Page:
A people saying goes, “It is easier to change the course of a river than a person’s nature.” Despite my parent’s tireless guidance, my natural desire to talk never went away, and that is what makes my name — Mo Yan, or “don’t speak — an ironic expression of self-mockery.
After dropping out of elementary school, I was too small for heavy labor, so I became a cattle-and sheep-herder on a nearby grassy river-bank. The sight of my former schoolmates playing in the schoolyard when I drove my animals past the gate always saddened me and made me aware of how tough it is for anyone — even a child to leave the group.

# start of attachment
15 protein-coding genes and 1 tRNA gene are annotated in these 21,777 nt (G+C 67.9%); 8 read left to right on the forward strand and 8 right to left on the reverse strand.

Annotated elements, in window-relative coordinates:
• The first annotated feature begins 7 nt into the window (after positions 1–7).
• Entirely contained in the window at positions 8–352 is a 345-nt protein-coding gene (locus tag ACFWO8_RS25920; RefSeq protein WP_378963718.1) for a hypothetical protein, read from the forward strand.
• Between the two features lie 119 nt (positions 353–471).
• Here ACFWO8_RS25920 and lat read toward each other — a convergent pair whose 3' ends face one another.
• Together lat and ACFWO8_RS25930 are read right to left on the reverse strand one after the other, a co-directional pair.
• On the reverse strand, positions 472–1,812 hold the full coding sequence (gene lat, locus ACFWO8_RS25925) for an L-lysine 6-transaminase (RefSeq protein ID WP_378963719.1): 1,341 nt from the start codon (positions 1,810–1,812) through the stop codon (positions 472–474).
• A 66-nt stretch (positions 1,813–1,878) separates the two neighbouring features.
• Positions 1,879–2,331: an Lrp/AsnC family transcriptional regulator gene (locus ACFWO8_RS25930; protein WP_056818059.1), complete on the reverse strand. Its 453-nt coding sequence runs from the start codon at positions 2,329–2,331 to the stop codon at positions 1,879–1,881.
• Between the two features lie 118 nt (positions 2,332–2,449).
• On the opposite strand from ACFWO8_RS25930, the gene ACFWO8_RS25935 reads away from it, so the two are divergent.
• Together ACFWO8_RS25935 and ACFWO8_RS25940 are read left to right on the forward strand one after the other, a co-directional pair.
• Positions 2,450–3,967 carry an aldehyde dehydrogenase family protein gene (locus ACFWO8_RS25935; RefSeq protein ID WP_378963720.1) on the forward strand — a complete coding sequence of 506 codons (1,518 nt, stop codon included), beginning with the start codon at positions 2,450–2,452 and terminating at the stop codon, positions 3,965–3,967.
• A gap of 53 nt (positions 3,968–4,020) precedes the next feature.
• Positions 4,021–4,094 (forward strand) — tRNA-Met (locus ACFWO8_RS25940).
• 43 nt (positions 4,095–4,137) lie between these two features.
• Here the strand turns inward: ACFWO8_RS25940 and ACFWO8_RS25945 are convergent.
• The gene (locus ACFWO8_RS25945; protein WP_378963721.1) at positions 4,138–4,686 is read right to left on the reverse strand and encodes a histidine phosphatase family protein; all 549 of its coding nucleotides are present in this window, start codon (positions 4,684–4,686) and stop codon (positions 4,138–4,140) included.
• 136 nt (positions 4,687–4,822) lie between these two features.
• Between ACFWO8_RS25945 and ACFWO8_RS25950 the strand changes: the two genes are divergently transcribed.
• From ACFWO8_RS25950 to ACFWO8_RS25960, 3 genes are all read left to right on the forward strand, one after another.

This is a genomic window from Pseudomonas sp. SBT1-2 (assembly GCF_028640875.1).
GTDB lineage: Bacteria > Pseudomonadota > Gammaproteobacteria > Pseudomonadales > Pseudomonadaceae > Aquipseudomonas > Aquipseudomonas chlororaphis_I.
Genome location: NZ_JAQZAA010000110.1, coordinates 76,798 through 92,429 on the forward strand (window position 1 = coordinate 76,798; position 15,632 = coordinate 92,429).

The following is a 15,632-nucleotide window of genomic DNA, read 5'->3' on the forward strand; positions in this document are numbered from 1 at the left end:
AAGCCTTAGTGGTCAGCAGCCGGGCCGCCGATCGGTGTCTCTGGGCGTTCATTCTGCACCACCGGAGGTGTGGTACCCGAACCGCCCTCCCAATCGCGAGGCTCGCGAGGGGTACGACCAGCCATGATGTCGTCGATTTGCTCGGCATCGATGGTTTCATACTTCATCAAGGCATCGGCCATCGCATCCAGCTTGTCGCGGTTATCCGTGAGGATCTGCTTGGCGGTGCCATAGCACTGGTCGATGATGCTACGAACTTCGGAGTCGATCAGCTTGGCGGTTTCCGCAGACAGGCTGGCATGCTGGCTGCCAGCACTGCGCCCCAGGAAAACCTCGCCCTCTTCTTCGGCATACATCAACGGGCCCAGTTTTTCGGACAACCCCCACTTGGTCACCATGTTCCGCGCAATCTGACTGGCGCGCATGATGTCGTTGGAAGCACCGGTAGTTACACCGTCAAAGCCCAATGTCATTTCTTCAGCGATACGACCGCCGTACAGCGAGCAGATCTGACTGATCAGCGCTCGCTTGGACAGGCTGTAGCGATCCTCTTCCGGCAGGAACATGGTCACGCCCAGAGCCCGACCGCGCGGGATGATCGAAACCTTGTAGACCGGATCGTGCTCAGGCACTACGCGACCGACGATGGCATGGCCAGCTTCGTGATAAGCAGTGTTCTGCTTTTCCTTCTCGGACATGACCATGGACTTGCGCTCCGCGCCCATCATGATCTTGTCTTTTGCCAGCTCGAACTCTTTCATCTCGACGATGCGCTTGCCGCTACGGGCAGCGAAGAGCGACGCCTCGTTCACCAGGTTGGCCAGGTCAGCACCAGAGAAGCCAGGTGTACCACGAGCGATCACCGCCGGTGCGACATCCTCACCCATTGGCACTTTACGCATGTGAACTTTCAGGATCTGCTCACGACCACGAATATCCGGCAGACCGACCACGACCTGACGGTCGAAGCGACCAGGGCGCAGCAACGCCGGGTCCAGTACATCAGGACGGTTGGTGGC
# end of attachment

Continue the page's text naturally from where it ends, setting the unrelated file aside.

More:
I turned the animals loose on the riverbank to graze beneath a sky as blue as the ocean and grass-carpeted land as far as the eye could see — not another person in sight, no human sounds, nothing but bird calls above me. I was all by myself and terribly lonely; my heart felt empty. Sometimes I lay in the grass and watched clouds float lazily by, which gave rise to all sorts of fanciful images. That part of the country is known for its tales of foxes in the form of beautiful young women, and I would fantasize a fox-turned beautiful girl coming to tend animals with me. She never did come.